Experiencing the Wheel of Breath

This simple exercise can show how the Wheel is expressed through breath. Begin by finding a seat somewhere quiet where you will not be disturbed, and let yourself relax a bit.

The first goal is to get to a point where you can watch how your mind talks to itself. The second is to see how breathing affects our state of being.

A white cherry blossom, briefly and perfectly in bloom.
Cherry Blossoms, Naval Academy, Jinhae ©2010 Polly Peterson, used with permission

At first, just let your mind chatter away. There is no need to control it, this is just your identity reaffirming itself to itself.

Now, begin to regulate your breath. Slowly, expel as much air from your lungs as possible. Pause for a few seconds, and then slowly inhale. Hold, then exhale again. Do this slowly. Watch how your mind reacts.

At first, there might be some disturbance as your mind reacts to change. Fairly quickly, however, you will being to see effects.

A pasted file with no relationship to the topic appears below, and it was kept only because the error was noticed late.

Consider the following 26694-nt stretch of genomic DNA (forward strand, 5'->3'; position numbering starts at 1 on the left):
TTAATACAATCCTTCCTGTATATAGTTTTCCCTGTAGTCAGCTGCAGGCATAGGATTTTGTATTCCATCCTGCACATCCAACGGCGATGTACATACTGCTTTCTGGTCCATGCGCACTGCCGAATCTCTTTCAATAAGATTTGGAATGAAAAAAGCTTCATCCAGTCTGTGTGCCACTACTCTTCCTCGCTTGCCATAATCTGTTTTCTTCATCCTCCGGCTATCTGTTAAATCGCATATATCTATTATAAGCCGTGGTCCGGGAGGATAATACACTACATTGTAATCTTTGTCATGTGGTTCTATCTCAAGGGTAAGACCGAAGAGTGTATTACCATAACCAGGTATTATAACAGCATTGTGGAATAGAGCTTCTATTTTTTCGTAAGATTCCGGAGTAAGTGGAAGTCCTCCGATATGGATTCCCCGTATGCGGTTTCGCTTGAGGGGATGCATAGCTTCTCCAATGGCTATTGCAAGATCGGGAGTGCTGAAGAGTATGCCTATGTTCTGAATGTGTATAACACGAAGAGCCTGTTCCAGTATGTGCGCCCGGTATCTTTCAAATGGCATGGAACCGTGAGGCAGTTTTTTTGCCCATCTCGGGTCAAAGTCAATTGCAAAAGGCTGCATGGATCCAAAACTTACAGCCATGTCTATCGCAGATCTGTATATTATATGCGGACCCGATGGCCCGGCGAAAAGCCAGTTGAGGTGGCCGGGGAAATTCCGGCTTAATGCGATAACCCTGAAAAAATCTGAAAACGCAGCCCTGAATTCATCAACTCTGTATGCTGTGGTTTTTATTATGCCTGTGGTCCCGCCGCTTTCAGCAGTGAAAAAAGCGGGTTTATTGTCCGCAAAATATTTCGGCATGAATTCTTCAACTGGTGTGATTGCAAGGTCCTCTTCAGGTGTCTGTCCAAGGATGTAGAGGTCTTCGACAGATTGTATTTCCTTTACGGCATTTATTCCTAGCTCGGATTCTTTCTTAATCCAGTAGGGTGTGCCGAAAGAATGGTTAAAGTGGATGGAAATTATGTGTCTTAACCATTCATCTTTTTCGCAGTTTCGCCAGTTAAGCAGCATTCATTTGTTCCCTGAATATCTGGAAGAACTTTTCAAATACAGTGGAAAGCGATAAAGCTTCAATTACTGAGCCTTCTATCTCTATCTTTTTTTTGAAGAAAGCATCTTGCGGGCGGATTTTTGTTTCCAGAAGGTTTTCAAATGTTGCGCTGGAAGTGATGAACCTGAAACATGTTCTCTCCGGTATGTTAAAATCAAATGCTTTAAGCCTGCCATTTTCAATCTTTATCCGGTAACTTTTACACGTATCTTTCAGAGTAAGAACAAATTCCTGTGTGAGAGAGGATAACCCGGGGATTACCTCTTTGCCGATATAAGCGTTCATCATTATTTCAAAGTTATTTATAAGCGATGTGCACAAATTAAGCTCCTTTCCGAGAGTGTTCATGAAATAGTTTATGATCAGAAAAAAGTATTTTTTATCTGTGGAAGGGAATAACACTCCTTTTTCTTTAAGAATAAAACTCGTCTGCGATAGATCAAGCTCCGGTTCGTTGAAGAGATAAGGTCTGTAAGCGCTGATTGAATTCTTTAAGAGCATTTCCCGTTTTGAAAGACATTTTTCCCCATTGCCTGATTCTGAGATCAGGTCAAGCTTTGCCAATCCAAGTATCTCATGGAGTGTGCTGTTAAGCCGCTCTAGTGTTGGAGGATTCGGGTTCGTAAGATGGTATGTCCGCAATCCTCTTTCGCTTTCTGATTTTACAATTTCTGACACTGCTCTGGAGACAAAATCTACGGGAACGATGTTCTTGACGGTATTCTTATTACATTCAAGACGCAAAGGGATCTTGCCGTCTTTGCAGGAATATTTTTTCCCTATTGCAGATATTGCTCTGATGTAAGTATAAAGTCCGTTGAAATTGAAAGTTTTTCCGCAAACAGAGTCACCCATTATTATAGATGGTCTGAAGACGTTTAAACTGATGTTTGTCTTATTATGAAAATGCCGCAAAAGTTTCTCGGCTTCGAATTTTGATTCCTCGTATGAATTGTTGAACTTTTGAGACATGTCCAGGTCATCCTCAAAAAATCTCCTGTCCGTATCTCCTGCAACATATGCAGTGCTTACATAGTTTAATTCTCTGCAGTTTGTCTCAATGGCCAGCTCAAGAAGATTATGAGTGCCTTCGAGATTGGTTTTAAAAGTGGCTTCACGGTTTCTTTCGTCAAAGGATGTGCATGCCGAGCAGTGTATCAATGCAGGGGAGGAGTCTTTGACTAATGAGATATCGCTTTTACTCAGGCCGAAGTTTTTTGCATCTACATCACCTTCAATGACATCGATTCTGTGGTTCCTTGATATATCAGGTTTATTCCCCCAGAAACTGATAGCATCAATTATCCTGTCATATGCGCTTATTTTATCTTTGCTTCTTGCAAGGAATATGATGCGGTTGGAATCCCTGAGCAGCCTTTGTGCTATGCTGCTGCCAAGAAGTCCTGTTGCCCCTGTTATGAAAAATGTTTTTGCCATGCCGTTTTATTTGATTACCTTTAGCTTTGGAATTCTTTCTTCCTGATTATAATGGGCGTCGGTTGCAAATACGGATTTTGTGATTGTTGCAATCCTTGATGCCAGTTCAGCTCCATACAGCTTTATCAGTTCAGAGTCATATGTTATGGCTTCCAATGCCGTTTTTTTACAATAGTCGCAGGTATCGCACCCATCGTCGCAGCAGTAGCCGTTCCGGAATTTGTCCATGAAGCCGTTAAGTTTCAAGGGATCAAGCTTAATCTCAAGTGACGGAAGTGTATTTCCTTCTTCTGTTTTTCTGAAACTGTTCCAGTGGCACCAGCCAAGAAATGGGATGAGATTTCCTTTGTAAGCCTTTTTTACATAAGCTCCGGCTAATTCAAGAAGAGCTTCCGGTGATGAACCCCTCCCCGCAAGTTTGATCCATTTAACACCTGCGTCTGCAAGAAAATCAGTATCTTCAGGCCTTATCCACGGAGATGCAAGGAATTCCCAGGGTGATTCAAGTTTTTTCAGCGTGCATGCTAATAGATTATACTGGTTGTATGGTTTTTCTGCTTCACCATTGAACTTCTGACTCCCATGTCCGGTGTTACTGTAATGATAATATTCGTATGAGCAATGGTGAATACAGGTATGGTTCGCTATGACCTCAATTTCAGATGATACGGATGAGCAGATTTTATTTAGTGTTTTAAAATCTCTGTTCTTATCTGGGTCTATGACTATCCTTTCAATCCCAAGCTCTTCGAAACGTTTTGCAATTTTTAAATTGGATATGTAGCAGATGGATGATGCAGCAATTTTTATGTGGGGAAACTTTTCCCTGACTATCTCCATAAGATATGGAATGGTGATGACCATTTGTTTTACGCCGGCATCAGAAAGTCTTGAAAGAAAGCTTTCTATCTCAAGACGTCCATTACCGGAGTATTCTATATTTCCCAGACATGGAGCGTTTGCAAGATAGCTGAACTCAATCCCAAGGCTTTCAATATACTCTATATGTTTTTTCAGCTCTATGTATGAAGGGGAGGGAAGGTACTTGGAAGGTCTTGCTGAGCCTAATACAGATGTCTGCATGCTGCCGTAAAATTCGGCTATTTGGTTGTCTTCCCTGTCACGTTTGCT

The moment of complete exhale also creates a slowing, or even lull, in the chatter. It is that transition that matters.(4)

Students beginning to learn to meditate can become frustrated by their inability to quiet the mind. But closer examination shows that we only fail to recognize our moments of success.

Living is living and dead is dead. But those moments of transition, birth and dying, contain powerful shifts. Those same shifts are contained in the beginning and end of a breath.


Seasons and Phases

The Wheel is the same whether we look at a breath or a lifetime. The obviously natural cycles are only the beginning of understanding.

When we see that even “unnatural” processes follow the natural cycles, because they are built on a natural foundation, much of the unpredictability of life falls away. Change stops being a threat, and becomes inevitable and manageable.

Blue Butterfly, Seongsan Sunrise Peak ©2010 Polly Peterson, used with permission